At first glance, collecting data on one person might not seem like it would yield many results. For instance, if you never buy from Facebook ads, how does it help them to know what you like?
The power comes in collecting and collating the data across billions of users. While you personally might not buy from ads, someone with attributes like you might. With so many people, Facebook and Google can build profiles of you and people like you to make educated guesses about what you want to see, especially for ads.
Of course, this doesn’t answer how they can send you ads for something you talked about minutes earlier like a brand of cat food that you’ve never searched before. It’s one thing for the algorithms to figure out you have a cat. It’s another to know what kind of cat food you talked about with a coworker and then send you an ad for it the next time you’re online.
More than once, big tech companies have been accused of taking their information gathering too far. And not all of those accusations were false.
Collecting data is valuable to get the right ads to the right people at the right time. It’s how Facebook and Google have grown so big and can provide their services to the public for free; they make enough money back by getting people to advertise with them. But for people to keep paying to run those ads, those ads have to be effective.
For Facebook, one of the most recent spying controversies was that they were watching Instagram users through their cameras. At this point, they claim that it was a bug sending notifications to iPhones and not them accessing the camera. Another time, they paid people (including teens) $20 to install an app that spies on them.
Google has had a few problems with spying on its own. Back in 2013, Google had to pay $7 million dollars for its Google Maps cars collecting data from unsecured WiFi networks they drove past. There have also been reports of Google collecting location data on Android phones even when location is turned off.
Even with the fines that went along with the controversies, the companies tried again later; showing how valuable that data really is to them.
Do Google and Facebook give my information to advertisers?
While Google and Facebook know a lot about you, they don’t necessarily connect it to you as an individual. It’s more the shape of you. While they of course know the name you signed up with and the location where you signed up, they claim not to connect that to a person. So the ads aren’t targeting Jono Williams of 30 Dee St Invercargill, they’re targeting “25-34 year old male who lives in NZ and likes Science Fiction books and is interested in travel and price comparisons”. What this means is that advertisers don’t get anything that connects the personal info back to you, but information about the attributes of people are able to be used for targeting.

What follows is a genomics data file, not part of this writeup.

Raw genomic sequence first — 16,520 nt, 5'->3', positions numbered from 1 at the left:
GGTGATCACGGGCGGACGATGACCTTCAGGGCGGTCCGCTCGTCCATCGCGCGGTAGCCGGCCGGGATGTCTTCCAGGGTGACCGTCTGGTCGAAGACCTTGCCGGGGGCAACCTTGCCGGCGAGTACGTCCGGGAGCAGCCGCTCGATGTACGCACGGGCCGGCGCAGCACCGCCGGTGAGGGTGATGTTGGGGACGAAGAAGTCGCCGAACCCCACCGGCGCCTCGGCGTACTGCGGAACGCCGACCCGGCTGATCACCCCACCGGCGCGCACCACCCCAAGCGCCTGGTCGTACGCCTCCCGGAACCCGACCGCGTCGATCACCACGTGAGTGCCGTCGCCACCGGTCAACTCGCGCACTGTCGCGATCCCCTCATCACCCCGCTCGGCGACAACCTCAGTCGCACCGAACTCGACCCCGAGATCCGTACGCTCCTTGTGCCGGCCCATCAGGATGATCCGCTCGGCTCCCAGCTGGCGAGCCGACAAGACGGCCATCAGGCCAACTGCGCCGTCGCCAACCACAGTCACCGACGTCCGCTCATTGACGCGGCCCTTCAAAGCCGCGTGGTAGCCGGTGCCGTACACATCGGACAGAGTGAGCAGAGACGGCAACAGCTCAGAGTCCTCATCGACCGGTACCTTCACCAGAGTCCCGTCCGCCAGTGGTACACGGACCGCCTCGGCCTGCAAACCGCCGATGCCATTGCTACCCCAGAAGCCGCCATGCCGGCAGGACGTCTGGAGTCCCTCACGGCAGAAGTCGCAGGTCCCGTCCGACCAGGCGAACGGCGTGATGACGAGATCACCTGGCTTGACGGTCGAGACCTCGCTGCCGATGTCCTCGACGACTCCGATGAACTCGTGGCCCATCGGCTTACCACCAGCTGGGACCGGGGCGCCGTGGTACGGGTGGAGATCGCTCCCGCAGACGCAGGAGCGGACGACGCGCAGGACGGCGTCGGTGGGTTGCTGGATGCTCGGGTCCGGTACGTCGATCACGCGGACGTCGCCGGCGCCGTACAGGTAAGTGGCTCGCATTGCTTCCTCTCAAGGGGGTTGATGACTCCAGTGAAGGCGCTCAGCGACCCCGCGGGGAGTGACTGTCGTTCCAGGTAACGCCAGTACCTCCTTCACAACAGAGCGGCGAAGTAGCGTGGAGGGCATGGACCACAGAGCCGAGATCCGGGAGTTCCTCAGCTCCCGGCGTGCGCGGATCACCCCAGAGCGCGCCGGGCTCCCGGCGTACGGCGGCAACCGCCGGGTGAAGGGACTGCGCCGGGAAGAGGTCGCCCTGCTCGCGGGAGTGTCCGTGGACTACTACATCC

For example, they might know there are 20k people interested in duck shooting in Southland, NZ. So ads targeting Southland NZ about Duck Shooting will reach those 20k people, but the advertisers won’t get information about who those people are.
Does it matter that tech companies know a lot about me?
People are split on whether big tech knowing about them is a good or bad thing. On the one side, some people think that it’s creepy that they know so much, and that their spying feels like an invasion of privacy. With enough data, they can almost predict behaviour for some people; they can know what they will do before the person does.
On the other hand, until a radical shift in the digital economy happens, ads are here to stay. If anything, they’re likely to become more prevalent over time. Think of how many more YouTube ads there are now than a decade ago! A lot of people think if they’re going to see ads anyway, they might as well be about something they’re interested in. It might be a new product or a good deal on something they actually want. If they have the information, they might as well put it to good use!
In the end, it’s up to you–and whether you think privacy or relevant targeting is worth more. Turning off personalisation can stop the companies from tracking some information, but you’ll have to avoid their use entirely not to be tracked at all for ads. If they put so much effort into ads, how well do they work? To find out more about if these ads are effective on a local scale, check out our article, Does advertising on Google Adwords really work?